The Wild, Wild (Mid)West
April 25, 2012 Leave a comment
Remember the 70-degree early March days? The joy of being able to take long, leisurely walks under a high sun and blue sky without fret of frost and freeze? But as we traded in the frostbite for sunscreen didn’t we unfortunately know that it was too good to be true, that Mother Nature would not tend to us in such a manner for the entire baseball?
As we have rudely been greeted to seasonal or sub- temperatures, dodging raindrops and rainouts, with a week left in April all is right in the world of Big Ten baseball. We’re back to normalcy.
Which means chaos.
With four weeks left in the conference season, outside of Purdue’s historic pace, the Big Ten standings are tight and compact, just like they always are. As we preformed a mid-way rundown, with teams having either nine or 12 games remaining, the stage is set for B1G baseball to be a big shootout.
Hold on to your hats boys and girls.
Where we are at
Entering action Wednesday here is a look at the Big Ten standings by conference record
Purdue 12-3, 32-6
Michigan State 7-5, 26-13
Minnesota 7-5, 23-19
Nebraska 8-7, 27-15
Indiana 6-6, 18-23
Penn State 6-6, 19-21
Ohio Sate 7-8, 22-18
Illinois 5-7, 22-18
Iowa 5-7, 16-20
Michigan 4-8, 17-24
Northwestern 5-10, 14-23
The three-and-one-half game gap between the Boilermakers and Sparty and the Gophers is equaled to the gap those two have over last-place Northwestern. It’s not exactly Ricky Bobby’s “if you’re not first, you’re last” mantra, but second-place being equal distance from first and last isn’t exactly comforting for the non-Schreiber Big Ten coaches.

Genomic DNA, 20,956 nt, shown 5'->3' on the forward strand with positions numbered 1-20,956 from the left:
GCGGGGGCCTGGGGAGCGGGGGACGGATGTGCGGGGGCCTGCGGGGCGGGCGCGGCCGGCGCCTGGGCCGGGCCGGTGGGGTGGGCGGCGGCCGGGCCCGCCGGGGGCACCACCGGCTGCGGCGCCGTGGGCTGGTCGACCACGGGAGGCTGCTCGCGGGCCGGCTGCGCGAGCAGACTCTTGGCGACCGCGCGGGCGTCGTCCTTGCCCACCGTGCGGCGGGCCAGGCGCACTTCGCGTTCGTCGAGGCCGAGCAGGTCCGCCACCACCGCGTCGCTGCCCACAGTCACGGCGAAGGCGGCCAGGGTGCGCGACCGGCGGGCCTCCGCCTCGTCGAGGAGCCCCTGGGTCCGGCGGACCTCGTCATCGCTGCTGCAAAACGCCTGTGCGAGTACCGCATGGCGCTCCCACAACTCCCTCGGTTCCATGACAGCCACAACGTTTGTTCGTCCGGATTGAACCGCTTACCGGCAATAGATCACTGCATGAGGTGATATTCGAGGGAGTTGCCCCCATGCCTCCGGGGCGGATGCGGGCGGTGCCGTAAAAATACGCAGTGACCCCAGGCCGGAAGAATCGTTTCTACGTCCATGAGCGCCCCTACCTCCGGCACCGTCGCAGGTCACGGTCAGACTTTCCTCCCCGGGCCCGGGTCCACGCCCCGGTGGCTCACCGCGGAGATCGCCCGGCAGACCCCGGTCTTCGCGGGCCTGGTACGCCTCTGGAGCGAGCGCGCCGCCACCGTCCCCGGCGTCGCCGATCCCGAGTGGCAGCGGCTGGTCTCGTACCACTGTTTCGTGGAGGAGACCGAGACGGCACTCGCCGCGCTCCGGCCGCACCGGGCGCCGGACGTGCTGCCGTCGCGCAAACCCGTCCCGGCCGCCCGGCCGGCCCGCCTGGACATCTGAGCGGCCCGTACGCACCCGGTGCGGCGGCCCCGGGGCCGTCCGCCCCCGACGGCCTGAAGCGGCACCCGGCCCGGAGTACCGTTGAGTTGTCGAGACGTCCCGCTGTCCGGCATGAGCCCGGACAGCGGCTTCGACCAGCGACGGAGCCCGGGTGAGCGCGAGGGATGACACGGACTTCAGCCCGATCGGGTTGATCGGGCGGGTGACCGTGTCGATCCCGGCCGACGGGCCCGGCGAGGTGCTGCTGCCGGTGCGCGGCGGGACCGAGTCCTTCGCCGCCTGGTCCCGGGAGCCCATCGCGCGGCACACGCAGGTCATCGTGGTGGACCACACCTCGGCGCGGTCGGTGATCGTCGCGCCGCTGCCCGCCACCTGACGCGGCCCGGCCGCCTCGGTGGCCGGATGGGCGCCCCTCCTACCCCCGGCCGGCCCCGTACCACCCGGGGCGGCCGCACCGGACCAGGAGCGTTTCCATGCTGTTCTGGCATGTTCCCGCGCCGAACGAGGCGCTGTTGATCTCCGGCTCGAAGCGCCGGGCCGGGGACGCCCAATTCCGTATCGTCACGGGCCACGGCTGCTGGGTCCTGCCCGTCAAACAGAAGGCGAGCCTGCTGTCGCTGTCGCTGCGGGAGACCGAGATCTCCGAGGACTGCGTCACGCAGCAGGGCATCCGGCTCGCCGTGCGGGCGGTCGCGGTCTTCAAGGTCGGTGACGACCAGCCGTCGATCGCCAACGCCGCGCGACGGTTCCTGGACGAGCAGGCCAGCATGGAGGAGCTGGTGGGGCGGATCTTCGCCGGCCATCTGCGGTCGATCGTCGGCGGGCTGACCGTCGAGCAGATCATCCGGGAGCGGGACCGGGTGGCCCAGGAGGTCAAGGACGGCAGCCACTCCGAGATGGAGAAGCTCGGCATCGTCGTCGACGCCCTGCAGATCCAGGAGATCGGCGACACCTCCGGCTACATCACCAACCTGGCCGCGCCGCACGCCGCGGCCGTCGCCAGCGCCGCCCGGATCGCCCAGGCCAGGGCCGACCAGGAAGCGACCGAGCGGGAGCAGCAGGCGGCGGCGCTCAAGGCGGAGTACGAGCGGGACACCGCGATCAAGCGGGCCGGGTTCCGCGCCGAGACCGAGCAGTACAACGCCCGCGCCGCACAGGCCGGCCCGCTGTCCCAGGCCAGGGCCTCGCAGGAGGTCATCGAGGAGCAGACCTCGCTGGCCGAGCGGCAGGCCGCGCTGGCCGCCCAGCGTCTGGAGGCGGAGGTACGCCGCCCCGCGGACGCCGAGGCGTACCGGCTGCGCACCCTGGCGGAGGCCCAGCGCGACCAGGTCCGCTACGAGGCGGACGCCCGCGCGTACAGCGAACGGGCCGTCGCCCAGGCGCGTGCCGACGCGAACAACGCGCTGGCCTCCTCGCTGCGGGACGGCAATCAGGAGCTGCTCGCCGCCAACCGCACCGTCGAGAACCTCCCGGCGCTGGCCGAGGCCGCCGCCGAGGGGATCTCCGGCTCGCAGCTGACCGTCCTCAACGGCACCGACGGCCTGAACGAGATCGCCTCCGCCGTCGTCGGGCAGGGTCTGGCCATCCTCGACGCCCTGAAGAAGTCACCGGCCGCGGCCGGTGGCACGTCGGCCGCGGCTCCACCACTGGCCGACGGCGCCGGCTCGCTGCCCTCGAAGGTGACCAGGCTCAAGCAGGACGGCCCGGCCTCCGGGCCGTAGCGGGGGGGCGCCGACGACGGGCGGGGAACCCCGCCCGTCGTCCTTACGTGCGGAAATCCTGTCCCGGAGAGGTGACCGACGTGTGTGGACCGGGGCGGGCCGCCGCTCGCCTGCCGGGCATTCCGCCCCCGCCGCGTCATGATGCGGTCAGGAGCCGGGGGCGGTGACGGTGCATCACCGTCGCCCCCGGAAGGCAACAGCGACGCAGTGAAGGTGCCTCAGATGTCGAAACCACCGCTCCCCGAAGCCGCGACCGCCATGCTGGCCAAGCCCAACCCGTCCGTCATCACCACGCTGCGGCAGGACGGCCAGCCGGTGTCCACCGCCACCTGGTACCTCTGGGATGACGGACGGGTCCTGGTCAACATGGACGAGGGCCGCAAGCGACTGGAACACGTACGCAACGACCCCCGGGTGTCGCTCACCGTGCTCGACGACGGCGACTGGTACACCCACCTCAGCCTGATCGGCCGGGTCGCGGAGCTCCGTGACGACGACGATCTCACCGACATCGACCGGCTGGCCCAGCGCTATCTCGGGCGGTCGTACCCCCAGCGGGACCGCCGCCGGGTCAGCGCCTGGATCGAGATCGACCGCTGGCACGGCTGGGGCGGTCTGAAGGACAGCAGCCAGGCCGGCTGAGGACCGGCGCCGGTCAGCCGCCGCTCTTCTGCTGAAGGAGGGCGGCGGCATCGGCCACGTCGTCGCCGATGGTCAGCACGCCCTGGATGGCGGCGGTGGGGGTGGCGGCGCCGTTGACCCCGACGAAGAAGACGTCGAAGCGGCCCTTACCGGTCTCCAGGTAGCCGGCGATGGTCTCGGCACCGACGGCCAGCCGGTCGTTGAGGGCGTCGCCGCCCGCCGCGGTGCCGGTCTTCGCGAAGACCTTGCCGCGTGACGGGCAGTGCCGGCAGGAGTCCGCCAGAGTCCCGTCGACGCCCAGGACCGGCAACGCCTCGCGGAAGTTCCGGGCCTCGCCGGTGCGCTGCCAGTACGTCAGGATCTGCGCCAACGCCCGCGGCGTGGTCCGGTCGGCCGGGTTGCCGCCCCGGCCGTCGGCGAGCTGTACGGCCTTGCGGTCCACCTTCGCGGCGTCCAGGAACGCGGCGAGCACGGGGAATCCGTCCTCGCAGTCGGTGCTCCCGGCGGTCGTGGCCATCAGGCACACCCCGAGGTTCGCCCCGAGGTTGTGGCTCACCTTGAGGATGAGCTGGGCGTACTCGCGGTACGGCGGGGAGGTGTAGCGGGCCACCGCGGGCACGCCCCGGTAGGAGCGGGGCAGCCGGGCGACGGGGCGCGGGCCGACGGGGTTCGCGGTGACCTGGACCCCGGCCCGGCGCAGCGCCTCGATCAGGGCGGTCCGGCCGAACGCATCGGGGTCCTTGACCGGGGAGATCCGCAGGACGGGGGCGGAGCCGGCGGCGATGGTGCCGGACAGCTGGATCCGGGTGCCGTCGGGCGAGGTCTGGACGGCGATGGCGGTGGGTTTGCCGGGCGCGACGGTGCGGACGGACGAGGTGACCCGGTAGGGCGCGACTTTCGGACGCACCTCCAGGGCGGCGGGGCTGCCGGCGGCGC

Before we breakdown what to expect of each team going forward in the race for a Big Ten Tournament berth, or Purdue’s quest to host a regional at hosting site to be determined, we take a look back at the top storylines, news and notes of the first five weeks of Big Ten play.
What have we learned?
1) Purdue is really good. Remember as a kid you incessantly asked your parents for them to allow you to stay awake past your bedtime? No matter the forthcoming result, it was always no, you kept thinking that one time might be different. As Purdue sits with the nation’s top winning percentage, it is human nature to expect a slip, for someone to trip the Boilermakers and take a weekend set. Wrong. We knew Purdue was talent, we know they were upperclassmen-heavy, we knew they had a no-nonsense coach. Sorry to doubt your club Schreibs but we did not know they would win 32 of their first 38. Purdue went into the season embracing their position as conference favorite. They embraced their hot start, the national-ranking. They’ve welcomed every Big Ten team taking their best shot at them. They keep brushing it off and perform at as high of a level that any Big Ten team has played at in the last 10 years. With the attention growing one may think so too does the pressure. But, as Schreiber told me in the preseason “pressure is when those outside have greater expectations than you do of yourself.” This is a team on a mission and the Boilermakers are full steam ahead.
2) The Big Ten may be a bit tougher than Nebraskans realized. The Cornhuskers have a solid 27-15 mark in the first season with Darin Erstad at the helm. In conference play however, Nebraska sits 8-7, just one game ahead of seventh-place and out of the Big Ten Tournament. Those familiar with the conference did not expect Nebraska to waltz in and claim conference championship from the get-go, that they would settle in the 3-5 range given the talent of the conference this season and the fact Nebraska wasn’t exactly lighting the Big XII on fire. With three series remaining, trips to Bloomington and Ann Arbor sandwich a Minnesota trip to Lincoln, Nebraska will have its work cut out if they are to make a return trip to Columbus. One that could would probably Erstad in his quest to change the culture of the Big Ten.